It happens three or four times a year. I will be sitting in my office and I receive a call from a Chaplain at a hospital or a social worker in a nursing home. Upon hearing from the family that they are Jewish, the Chaplain or social worker contacts me on their behalf. “There is a Jewish patient who would like to see a Rabbi,” they say. Am I available for a visit? The last time I got such a request I visited with the family within a few hours.
As I entered the room I was greeted by a young man about 30 years of age who introduced himself as the patient’s youngest son. The young man’s wife was at his side. Another son was standing at the foot of his father’s bed. The first son explained that his father had a stroke several days previously. Although he was initially expected to recover, things took a turn for the worse. They had made the decision to remove their father from the respirator that afternoon. As we talked, he told me his story. The parents had belonged to a synagogue when they were growing up, and both sons had celebrated their bar mitzvahs. After their bar mitzvahs the family gradually began to distance themselves from the organized Jewish community. They volunteered that their father, who according to them had an Orthodox upbringing, had not been to synagogue in many years. They themselves weren’t sure whether they wanted the presence of a rabbi, but the Chaplain was encouraging it, and they decided to allow her call me. They told me they were unsure their father would have wanted it. Perhaps also, they were embarrassed at not having a rabbi to call. I told them I thought it was a good decision. No matter how far people may stray from Judaism or the Jewish community, at times of major life moments – the birth of a child, a bar or bat mitzvah, a marriage, at time of a serious illness or impending death — people seek the guidance of a rabbi. We talked some more about their father, their relationship to him and their ordeal over the past few days. We read some psalms together and spoke about their meaning. They asked about Heaven and whether his father would see his own parents after death. I recited the prayer that a rabbi recites over a critically ill person, in Hebrew and in English.
There is an enormous need for this type of outreach, not only to people who are in hospitals, but for those who are isolated in nursing homes or people who are shut in their own homes. Sixty five percent of Jews do not belong to a synagogue and have no one to call when they are in need of spiritual help. I was aware that there are not enough rabbis to meet these needs. However, I learned how critical and urgent these needs are through my recent participation in the Jewish Community Chaplaincy Planning Steering Committee. This committee just completed a major project of developing a model of chaplaincy services for the Chicago Jewish community that is sustainable and has broad based community support. We met four times at JFS of Skokie since September pf this year. Out of our work emerged a funding proposal to develop a Jewish Community Chaplaincy program over a two year period. The program will start small and gradually expand as additional sources of funding are identified.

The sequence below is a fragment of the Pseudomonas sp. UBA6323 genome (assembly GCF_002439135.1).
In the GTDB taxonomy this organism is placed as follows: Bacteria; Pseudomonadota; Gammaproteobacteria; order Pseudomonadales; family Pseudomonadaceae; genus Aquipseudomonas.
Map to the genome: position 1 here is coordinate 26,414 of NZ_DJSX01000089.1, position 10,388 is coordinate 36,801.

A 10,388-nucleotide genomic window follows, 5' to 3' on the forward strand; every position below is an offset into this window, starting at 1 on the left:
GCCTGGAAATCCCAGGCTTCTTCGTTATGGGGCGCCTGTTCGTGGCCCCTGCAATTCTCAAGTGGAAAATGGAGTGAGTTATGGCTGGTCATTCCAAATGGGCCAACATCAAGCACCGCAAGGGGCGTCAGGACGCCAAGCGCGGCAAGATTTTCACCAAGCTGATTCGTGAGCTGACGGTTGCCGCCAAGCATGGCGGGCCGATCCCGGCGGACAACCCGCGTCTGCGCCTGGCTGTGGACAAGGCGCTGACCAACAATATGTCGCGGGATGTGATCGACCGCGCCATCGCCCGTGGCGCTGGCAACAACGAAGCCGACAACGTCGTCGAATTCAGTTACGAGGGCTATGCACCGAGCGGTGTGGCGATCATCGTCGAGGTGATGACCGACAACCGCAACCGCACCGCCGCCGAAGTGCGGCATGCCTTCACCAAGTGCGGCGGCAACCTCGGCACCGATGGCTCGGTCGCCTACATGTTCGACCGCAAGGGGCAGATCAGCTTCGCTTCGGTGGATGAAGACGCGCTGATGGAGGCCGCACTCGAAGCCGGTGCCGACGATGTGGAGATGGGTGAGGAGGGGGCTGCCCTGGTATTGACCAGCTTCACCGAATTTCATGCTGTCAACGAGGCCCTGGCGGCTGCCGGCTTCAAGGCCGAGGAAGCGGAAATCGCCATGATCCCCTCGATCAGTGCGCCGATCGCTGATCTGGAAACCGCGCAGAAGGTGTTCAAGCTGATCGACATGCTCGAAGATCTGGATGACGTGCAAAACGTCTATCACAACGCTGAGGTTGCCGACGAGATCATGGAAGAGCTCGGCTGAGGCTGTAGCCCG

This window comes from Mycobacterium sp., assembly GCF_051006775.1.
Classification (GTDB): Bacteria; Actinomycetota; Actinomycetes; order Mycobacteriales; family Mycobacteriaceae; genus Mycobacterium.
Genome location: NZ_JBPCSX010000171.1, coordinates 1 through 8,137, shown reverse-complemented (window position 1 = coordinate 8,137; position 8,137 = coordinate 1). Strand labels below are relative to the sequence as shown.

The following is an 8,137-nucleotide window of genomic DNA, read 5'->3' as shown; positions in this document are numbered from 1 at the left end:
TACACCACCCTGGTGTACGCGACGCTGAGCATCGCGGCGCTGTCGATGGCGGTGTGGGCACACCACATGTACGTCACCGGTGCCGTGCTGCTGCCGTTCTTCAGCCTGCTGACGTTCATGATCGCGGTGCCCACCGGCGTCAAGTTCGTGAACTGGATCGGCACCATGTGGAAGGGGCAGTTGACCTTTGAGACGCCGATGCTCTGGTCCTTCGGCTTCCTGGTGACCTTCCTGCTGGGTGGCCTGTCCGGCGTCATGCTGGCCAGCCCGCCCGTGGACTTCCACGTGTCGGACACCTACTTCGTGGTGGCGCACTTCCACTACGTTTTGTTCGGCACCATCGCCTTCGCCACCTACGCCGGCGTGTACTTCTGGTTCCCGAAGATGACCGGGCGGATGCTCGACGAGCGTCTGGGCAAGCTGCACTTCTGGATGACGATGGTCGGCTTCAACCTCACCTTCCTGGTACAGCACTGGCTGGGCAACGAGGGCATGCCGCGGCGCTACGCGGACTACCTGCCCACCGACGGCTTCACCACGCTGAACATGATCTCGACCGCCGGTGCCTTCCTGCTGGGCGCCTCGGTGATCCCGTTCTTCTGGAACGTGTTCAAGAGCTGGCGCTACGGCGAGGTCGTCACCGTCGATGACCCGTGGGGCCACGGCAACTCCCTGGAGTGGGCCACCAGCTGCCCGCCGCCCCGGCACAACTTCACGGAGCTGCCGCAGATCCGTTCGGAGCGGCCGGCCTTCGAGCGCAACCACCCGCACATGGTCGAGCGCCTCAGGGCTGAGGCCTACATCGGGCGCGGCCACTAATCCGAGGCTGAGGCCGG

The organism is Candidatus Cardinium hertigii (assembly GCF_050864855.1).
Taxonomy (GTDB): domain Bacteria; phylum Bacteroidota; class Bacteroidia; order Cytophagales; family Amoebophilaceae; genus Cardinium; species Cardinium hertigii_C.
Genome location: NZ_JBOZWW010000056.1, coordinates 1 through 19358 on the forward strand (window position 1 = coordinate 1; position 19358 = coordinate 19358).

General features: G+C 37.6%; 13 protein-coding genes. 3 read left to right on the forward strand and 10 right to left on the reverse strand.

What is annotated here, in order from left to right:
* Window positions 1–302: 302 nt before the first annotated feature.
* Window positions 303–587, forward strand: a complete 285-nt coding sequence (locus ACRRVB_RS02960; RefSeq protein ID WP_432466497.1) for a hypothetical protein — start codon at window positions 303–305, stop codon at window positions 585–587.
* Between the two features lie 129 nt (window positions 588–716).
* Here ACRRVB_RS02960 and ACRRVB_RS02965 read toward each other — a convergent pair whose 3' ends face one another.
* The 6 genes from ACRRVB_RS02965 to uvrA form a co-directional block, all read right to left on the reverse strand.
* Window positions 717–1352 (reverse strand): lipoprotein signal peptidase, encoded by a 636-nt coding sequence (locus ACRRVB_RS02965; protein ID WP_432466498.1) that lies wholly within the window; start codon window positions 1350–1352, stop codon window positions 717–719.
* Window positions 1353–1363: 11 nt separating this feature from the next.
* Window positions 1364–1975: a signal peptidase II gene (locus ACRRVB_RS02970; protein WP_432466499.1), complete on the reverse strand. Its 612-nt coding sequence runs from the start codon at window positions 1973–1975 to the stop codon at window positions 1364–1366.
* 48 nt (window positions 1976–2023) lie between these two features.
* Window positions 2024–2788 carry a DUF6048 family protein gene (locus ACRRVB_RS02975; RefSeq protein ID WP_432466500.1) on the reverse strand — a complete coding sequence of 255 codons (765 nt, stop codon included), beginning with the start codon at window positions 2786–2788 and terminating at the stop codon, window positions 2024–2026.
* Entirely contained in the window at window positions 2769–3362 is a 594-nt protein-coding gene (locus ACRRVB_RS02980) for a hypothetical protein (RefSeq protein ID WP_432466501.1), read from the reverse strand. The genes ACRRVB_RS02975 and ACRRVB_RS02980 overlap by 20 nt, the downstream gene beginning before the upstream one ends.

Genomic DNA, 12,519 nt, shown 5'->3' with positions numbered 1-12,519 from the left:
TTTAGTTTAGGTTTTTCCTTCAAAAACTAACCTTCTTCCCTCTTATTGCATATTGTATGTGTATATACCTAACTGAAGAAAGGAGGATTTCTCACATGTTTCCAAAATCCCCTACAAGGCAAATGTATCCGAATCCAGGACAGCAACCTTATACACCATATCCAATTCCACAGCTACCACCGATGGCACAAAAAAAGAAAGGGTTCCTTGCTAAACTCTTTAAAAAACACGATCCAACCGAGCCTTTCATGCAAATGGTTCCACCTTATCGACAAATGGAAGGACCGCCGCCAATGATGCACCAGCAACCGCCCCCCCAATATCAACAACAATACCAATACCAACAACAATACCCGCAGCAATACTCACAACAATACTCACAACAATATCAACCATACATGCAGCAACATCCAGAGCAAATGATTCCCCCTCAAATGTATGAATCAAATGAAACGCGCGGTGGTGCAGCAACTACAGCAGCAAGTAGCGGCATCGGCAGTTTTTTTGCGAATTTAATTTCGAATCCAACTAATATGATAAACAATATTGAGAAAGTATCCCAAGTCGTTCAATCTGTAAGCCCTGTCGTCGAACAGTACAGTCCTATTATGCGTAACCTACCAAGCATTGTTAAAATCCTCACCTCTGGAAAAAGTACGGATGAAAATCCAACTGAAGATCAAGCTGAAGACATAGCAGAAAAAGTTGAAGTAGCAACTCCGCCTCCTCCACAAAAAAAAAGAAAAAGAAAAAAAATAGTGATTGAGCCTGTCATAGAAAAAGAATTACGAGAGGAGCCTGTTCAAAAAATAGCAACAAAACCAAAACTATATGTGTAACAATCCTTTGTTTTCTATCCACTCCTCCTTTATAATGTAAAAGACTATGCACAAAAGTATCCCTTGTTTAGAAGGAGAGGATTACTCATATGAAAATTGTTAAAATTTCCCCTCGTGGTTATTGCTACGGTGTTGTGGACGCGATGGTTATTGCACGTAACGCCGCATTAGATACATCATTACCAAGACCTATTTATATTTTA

Why bother? After all, what is the Jewish community’s responsibility to Jews who have essentially disconnected themselves from Judaism and who no longer support Jewish institutions? That obligation was established long ago, as our parasha of this week demonstrates. If you recall, Joseph has framed Benjamin by placing a silver goblet into his saddlebag. Joseph tells his brothers that, as punishment for the crime, Benjamin will become Joseph’s slave. Judah, Benjamin’s older half brother, steps forward and offers to become Joseph’s slave in Benjamin’s stead. Upon hearing Judah’s plea on his brother’s behalf, Joseph reveals to his brothers that he is – their brother, who they once sold into slavery.
There are many reasons put forth as to why Joseph went through this elaborate ruse before revealing himself to his brothers. Some commentators say that Joseph wants to find out if the brothers felt a responsibility toward one another. One could say this was sort of a test. If they did not feel responsible for one another’s welfare, they would not survive the move to Egypt that Joseph knew they had to make. In pleading for his brother and offering himself in his place, Judah passed the test. This responsibility that one Jew has toward another is called “arevut” in Hebrew.
This principle is illustrated by the following story. A Jewish immigrant arrives on New York’s Lower East Side and desperately seeks the company of other Jews. Not knowing whom, or where, they might be, he goes out into the street and shouts in Yiddish, “Man schlogt Yiddn! – They are beating the Jews!” Several people immediately surround him and demand to know where this is happening. The man replied, “In my village in Russia; I only wanted to know whether anyone here cared.”
Jews have always felt that obligation to one another. In our Thursday morning study group we learned that the Jews of ancient Rome sent so much gold to support the Temple in Jerusalem that the Roman Senate passed a law forbidding the export of gold out of the Roman province. That sense of responsibility for one another, no matter where a Jew is in the world, has been passed down through the generations to the present day. So where there is a need – even for a Jew who has absented him or herself from the Jewish community – we make every effort to fill it. That is the Jewish way.